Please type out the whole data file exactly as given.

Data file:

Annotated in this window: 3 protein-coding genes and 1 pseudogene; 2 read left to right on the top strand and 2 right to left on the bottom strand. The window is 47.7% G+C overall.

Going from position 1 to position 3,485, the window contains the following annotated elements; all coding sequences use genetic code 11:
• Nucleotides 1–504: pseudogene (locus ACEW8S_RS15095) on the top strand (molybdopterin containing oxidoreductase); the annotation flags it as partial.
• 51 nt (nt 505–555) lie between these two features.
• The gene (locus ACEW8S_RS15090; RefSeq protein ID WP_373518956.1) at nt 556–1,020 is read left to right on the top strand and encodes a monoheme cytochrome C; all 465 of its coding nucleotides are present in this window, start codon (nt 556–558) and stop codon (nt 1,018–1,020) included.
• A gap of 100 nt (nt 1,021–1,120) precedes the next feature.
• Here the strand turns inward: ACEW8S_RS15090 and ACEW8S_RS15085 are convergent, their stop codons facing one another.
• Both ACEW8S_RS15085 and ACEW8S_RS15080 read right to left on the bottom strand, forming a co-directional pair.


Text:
Annotated in this window: 3 protein-coding genes and 1 pseudogene; 2 read left to right on the top strand and 2 right to left on the bottom strand. The window is 47.7% G+C overall.

Going from position 1 to position 3,485, the window contains the following annotated elements; all coding sequences use genetic code 11:
• Nucleotides 1–504: pseudogene (locus ACEW8S_RS15095) on the top strand (molybdopterin containing oxidoreductase); the annotation flags it as partial.
• 51 nt (nt 505–555) lie between these two features.
• The gene (locus ACEW8S_RS15090; RefSeq protein ID WP_373518956.1) at nt 556–1,020 is read left to right on the top strand and encodes a monoheme cytochrome C; all 465 of its coding nucleotides are present in this window, start codon (nt 556–558) and stop codon (nt 1,018–1,020) included.
• A gap of 100 nt (nt 1,021–1,120) precedes the next feature.
• Here the strand turns inward: ACEW8S_RS15090 and ACEW8S_RS15085 are convergent, their stop codons facing one another.
• Both ACEW8S_RS15085 and ACEW8S_RS15080 read right to left on the bottom strand, forming a co-directional pair.